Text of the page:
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The business and employment social media platform, LinkedIn, has released a report on the future of recruiting, in which it lists 17 predictions on what employers and employees will expect from each other, based on current trends.

The Microsoft-run social media platform has more than 900 million users spread across 200 countries and territories worldwide.

The report found that that when looking for job candidates, recruiters are 25 per cent more likely to search by skills than they were three years ago, and 50 per cent more likely to search by years of experience. Recruitment pros predict that skills-first hiring will become a priority for their company in the next 18 months.

This reorientation towards skills is taking a step away from the conventional approach of looking at whether the potential candidate has a degree. Research cited by the report demonstrates that workers who didn’t get a degree but have experience perform almost as well as graduates on critical measures like productivity.

Skills have become a critical resource for companies. This sentiment echoes a recently published policy note by a local expert which emphasised the need to focus on addressing the skills shortage in the country to increase productivity.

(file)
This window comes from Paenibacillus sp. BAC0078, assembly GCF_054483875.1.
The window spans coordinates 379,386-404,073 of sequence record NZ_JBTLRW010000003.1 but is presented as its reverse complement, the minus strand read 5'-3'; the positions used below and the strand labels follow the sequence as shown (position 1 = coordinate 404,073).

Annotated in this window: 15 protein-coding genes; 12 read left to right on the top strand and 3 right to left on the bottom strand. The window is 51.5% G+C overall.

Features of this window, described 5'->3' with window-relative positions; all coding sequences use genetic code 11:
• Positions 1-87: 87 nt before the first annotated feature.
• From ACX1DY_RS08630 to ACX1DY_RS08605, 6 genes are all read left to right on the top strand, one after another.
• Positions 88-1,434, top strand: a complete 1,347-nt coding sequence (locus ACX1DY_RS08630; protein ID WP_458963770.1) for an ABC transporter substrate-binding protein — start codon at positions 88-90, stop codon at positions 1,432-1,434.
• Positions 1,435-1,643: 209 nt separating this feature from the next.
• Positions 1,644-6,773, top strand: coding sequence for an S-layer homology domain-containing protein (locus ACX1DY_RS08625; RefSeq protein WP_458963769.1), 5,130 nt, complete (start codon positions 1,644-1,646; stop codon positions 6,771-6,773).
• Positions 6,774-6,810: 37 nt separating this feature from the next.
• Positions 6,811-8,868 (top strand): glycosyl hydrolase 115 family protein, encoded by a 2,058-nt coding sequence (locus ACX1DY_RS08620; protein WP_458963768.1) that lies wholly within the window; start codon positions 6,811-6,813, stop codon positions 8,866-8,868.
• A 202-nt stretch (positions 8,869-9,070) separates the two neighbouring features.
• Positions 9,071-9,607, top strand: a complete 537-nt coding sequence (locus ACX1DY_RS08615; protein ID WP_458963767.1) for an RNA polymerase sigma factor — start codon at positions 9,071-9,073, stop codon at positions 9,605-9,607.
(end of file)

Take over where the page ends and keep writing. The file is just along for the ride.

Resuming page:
When LinkedIn’s report looked into what was most important for prospective candidates, it found that compensation was at the top, followed by a work-life balance and flexible working arrangements. This was closely followed by the importance of potential career advancement and also skills development.

Taking a closer look at the up and coming generation of workers, Gen Z (born after 1996), the company found that they were 47 per cent more likely to prioritise advancement in the company than Gen X (born between 1965 and 1981), 45 per cent more likely to prioritise the development of new skills and 17 per cent more likely to prioritise an inclusive and diverse workplace.

“Gen Z is almost 50 per cent of our workforce, and we’ve learned to respect and adapt to their ways of working. Gen Z doesn’t live to work, they think corporate jargon is silly, and they expect to be paid fairly,” said Ruben Santos, HR strategy and programmes lead at Ahold Delhaize, a multinational retailer.

On the matter of internal mobility, companies found that employees stayed up to 60 per cent longer at companies which had a high degree of mobility.

The full report can be found here.

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